After the war, the teenaged Wiesel found asylum in France, where he learned for the first time that his two older sisters had survived the war. Wiesel mastered the French language and studied philosophy at the Sorbonne, while supporting himself as a choir master and teacher of Hebrew. He became a professional journalist, writing for newspapers in both France and Israel.
Behind the once electrically-secured barbed crematorium of Buchenwald concentration camp near Weimar, Germany, where young Elie Wiesel was imprisoned by the Nazi regime. (Unkel/ullstein picture via Getty Images)
For ten years, he observed a self-imposed vow of silence and wrote nothing about his wartime experience. In 1955, at the urging of the Catholic writer Francois Mauriac, he set down his memories in Yiddish, in a 900-page work entitled Un die welt hot geshvign (And the world kept silent). The book was first published in Buenos Aires, Argentina. Wiesel compressed the work into a 127-page French adaptation, La Nuit (Night), but several years passed before he was able to find a publisher for the French or English versions of the work. Even after Wiesel found publishers for the French and English translations, the book sold few copies.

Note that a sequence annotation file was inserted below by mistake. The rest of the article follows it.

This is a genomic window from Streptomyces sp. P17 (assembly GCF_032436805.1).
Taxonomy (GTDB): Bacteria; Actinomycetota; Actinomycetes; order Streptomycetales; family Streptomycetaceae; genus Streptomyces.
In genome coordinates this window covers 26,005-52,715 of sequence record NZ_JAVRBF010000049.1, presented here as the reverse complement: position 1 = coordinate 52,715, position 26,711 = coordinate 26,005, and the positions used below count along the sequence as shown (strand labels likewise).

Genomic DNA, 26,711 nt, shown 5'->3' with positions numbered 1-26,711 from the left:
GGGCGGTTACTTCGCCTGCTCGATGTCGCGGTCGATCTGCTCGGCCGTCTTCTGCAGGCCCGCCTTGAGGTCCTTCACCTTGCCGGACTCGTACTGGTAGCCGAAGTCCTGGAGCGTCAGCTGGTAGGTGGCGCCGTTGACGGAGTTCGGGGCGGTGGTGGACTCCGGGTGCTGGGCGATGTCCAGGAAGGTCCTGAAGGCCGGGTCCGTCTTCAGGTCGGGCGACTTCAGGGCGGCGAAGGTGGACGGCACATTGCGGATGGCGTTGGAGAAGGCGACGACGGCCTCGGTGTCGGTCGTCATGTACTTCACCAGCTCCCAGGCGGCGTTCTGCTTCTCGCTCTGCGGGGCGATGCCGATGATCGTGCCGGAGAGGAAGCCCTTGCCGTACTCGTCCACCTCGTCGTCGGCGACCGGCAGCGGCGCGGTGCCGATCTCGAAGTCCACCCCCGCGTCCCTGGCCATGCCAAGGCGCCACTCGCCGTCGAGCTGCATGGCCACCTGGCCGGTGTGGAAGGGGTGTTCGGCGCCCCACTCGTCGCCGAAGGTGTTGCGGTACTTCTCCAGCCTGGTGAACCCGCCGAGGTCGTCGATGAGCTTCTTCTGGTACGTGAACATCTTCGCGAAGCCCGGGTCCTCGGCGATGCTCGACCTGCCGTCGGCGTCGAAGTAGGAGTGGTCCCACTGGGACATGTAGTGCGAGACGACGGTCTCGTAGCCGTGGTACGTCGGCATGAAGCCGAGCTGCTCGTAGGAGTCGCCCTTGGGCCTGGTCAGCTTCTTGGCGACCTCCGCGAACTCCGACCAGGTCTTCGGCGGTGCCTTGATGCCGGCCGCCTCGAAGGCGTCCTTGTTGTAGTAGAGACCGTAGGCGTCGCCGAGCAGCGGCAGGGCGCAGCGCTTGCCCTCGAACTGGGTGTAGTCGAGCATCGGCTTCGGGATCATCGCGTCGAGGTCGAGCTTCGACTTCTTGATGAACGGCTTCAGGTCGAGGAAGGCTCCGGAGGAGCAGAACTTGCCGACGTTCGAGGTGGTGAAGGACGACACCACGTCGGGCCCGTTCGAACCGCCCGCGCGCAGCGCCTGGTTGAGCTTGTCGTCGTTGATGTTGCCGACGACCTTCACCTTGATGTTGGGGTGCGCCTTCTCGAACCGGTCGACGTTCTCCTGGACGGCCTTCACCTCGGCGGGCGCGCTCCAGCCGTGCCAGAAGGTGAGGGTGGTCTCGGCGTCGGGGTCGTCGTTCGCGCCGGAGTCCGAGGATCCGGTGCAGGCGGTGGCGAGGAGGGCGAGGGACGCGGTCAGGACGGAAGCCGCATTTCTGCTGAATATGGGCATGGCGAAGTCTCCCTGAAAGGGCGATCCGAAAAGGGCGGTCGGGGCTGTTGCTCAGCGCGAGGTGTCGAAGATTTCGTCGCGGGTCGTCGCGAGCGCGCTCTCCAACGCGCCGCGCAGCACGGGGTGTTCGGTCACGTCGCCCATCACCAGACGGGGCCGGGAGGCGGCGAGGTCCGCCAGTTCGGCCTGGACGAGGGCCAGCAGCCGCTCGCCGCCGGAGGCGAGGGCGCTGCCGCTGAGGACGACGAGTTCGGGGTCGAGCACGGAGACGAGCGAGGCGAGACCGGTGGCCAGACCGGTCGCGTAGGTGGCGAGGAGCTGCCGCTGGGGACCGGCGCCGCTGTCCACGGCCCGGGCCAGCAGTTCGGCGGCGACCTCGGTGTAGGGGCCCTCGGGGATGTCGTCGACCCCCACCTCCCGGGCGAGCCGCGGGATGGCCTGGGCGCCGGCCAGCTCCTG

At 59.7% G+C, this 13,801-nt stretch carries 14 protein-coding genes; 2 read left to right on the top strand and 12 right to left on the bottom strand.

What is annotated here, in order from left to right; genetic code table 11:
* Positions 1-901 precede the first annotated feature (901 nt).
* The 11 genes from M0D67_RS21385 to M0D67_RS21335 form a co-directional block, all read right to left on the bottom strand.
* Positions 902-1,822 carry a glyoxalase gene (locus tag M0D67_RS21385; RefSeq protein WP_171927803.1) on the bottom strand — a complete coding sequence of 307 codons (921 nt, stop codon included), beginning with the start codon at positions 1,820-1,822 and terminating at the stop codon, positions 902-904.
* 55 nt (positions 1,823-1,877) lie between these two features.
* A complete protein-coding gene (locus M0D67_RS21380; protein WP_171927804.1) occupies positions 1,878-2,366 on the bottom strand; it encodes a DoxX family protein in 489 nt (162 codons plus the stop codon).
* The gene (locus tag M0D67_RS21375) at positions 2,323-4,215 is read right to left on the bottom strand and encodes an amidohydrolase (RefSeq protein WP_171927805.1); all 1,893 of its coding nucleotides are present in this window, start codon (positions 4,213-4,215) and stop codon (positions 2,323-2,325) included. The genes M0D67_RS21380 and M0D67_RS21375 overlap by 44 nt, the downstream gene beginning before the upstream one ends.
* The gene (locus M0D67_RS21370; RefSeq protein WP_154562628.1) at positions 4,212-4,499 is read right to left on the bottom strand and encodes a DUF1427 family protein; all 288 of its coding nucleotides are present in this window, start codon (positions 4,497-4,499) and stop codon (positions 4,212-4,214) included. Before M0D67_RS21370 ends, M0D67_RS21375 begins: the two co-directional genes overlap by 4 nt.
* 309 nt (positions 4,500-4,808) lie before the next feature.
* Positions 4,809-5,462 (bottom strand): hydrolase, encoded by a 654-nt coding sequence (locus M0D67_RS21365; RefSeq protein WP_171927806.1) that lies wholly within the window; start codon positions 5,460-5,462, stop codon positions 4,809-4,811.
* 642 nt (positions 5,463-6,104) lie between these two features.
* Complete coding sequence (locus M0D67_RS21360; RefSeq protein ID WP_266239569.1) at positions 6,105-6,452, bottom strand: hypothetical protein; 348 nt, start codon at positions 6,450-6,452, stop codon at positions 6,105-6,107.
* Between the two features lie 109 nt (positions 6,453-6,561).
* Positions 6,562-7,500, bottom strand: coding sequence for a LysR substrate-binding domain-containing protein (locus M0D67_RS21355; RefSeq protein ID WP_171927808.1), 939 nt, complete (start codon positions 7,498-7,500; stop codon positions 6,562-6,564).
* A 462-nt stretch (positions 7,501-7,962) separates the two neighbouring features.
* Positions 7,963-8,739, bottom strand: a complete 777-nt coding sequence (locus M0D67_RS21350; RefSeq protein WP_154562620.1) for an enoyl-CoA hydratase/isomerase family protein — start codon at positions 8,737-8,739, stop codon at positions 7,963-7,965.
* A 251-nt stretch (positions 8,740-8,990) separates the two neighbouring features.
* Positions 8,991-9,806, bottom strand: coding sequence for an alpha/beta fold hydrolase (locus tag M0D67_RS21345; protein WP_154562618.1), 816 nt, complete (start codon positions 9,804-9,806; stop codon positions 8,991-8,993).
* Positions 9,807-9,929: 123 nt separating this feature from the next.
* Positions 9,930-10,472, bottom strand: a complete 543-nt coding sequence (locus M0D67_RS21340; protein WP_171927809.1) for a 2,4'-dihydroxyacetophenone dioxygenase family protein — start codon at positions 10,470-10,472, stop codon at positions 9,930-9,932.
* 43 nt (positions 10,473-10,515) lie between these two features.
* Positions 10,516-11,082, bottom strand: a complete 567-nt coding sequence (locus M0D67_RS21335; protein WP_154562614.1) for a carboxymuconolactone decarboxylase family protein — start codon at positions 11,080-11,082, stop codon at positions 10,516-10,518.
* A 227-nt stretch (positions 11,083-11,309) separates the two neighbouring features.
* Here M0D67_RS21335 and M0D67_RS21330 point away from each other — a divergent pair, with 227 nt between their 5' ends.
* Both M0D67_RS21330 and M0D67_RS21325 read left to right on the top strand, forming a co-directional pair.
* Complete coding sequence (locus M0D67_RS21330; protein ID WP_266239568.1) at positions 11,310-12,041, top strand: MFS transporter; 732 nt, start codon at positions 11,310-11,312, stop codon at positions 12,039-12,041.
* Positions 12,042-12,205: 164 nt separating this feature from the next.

President Carter observes a Day of Remembrance with Elie Wiesel at the U.S. Capitol. Memorial candles are lit to commemorate the 11 million who died in Nazi concentration camps during World War II. (UPI/Corbis-Bettman)
In 1956, while he was in New York reporting on the United Nations, Elie Wiesel was struck by a taxi cab. His injuries confined him to a wheelchair for almost a year. Unable to renew the French document which had allowed him to travel as a &ldquostateless&rdquo person, Wiesel applied successfully for American citizenship. Once he recovered, he remained in New York and became a feature writer for the Yiddish-language newspaper, The Jewish Daily Forward (Der forverts). Wiesel continued to write books in French, including the semi-autobiographical novels L&rsquoAube (Dawn), and Le Jour (translated as The Accident). In his novel La Ville de la Chance (translated as The Town Beyond the Wall ), Wiesel imagined a return to his home town, a journey he did not undertake in life until after the book was published.
April 22, 1993: President Bill Clinton lights the eternal flame at the United States Holocaust Memorial Museum with help from Council Chairman Harvey Meyerhoff and Founding Chairman Elie Wiesel. The eternal flame stands in memory of six million Jewish victims of the Holocaust. (Diana Walker/Time & Life Pictures/Getty Images)